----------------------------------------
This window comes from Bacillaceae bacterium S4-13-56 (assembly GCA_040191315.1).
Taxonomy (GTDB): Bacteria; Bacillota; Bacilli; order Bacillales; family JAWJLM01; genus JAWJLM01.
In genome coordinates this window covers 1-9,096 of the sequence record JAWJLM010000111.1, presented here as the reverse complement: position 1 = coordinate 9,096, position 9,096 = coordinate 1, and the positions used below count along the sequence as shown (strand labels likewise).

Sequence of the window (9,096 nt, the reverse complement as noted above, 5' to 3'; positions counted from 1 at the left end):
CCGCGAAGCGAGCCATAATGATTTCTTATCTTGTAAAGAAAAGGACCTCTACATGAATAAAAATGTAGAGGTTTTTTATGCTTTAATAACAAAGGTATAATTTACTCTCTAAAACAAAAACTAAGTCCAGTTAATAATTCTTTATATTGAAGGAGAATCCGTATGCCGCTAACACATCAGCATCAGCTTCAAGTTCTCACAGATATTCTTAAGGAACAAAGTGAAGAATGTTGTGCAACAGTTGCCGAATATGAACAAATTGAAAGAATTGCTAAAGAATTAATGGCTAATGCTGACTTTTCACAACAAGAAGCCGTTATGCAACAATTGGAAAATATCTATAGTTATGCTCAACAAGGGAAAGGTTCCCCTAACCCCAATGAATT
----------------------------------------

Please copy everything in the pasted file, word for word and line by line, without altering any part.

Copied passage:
This window comes from Bacillaceae bacterium S4-13-56 (assembly GCA_040191315.1).
Taxonomy (GTDB): Bacteria; Bacillota; Bacilli; order Bacillales; family JAWJLM01; genus JAWJLM01.
In genome coordinates this window covers 1-9,096 of the sequence record JAWJLM010000111.1, presented here as the reverse complement: position 1 = coordinate 9,096, position 9,096 = coordinate 1, and the positions used below count along the sequence as shown (strand labels likewise).

Sequence of the window (9,096 nt, the reverse complement as noted above, 5' to 3'; positions counted from 1 at the left end):
CCGCGAAGCGAGCCATAATGATTTCTTATCTTGTAAAGAAAAGGACCTCTACATGAATAAAAATGTAGAGGTTTTTTATGCTTTAATAACAAAGGTATAATTTACTCTCTAAAACAAAAACTAAGTCCAGTTAATAATTCTTTATATTGAAGGAGAATCCGTATGCCGCTAACACATCAGCATCAGCTTCAAGTTCTCACAGATATTCTTAAGGAACAAAGTGAAGAATGTTGTGCAACAGTTGCCGAATATGAACAAATTGAAAGAATTGCTAAAGAATTAATGGCTAATGCTGACTTTTCACAACAAGAAGCCGTTATGCAACAATTGGAAAATATCTATAGTTATGCTCAACAAGGGAAAGGTTCCCCTAACCCCAATGAATT